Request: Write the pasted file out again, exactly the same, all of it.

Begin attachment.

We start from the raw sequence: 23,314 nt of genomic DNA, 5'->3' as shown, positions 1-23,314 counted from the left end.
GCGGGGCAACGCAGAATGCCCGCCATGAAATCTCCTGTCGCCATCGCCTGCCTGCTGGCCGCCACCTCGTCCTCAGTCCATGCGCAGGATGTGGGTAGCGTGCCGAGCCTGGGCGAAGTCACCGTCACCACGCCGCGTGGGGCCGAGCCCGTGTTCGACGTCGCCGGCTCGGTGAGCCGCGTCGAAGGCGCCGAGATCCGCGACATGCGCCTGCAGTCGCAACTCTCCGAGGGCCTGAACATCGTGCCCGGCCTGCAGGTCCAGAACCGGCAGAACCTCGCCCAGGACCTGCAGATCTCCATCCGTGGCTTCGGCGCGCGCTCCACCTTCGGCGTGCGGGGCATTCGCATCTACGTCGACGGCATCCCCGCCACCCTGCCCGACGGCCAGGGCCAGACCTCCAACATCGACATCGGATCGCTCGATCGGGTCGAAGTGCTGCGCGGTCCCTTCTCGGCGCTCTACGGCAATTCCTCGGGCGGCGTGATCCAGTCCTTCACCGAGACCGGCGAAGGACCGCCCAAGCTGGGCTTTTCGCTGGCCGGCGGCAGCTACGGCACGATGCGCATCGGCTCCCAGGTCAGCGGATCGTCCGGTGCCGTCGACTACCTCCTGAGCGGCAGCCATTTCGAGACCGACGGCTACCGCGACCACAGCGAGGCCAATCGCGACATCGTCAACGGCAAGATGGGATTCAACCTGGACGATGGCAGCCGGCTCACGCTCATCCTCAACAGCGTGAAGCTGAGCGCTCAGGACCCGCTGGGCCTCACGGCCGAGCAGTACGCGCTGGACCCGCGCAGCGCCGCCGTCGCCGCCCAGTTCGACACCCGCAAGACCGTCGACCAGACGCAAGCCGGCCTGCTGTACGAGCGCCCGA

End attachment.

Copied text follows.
We start from the raw sequence: 23,314 nt of genomic DNA, 5'->3' as shown, positions 1-23,314 counted from the left end.
GCGGGGCAACGCAGAATGCCCGCCATGAAATCTCCTGTCGCCATCGCCTGCCTGCTGGCCGCCACCTCGTCCTCAGTCCATGCGCAGGATGTGGGTAGCGTGCCGAGCCTGGGCGAAGTCACCGTCACCACGCCGCGTGGGGCCGAGCCCGTGTTCGACGTCGCCGGCTCGGTGAGCCGCGTCGAAGGCGCCGAGATCCGCGACATGCGCCTGCAGTCGCAACTCTCCGAGGGCCTGAACATCGTGCCCGGCCTGCAGGTCCAGAACCGGCAGAACCTCGCCCAGGACCTGCAGATCTCCATCCGTGGCTTCGGCGCGCGCTCCACCTTCGGCGTGCGGGGCATTCGCATCTACGTCGACGGCATCCCCGCCACCCTGCCCGACGGCCAGGGCCAGACCTCCAACATCGACATCGGATCGCTCGATCGGGTCGAAGTGCTGCGCGGTCCCTTCTCGGCGCTCTACGGCAATTCCTCGGGCGGCGTGATCCAGTCCTTCACCGAGACCGGCGAAGGACCGCCCAAGCTGGGCTTTTCGCTGGCCGGCGGCAGCTACGGCACGATGCGCATCGGCTCCCAGGTCAGCGGATCGTCCGGTGCCGTCGACTACCTCCTGAGCGGCAGCCATTTCGAGACCGACGGCTACCGCGACCACAGCGAGGCCAATCGCGACATCGTCAACGGCAAGATGGGATTCAACCTGGACGATGGCAGCCGGCTCACGCTCATCCTCAACAGCGTGAAGCTGAGCGCTCAGGACCCGCTGGGCCTCACGGCCGAGCAGTACGCGCTGGACCCGCGCAGCGCCGCCGTCGCCGCCCAGTTCGACACCCGCAAGACCGTCGACCAGACGCAAGCCGGCCTGCTGTACGAGCGCCCGA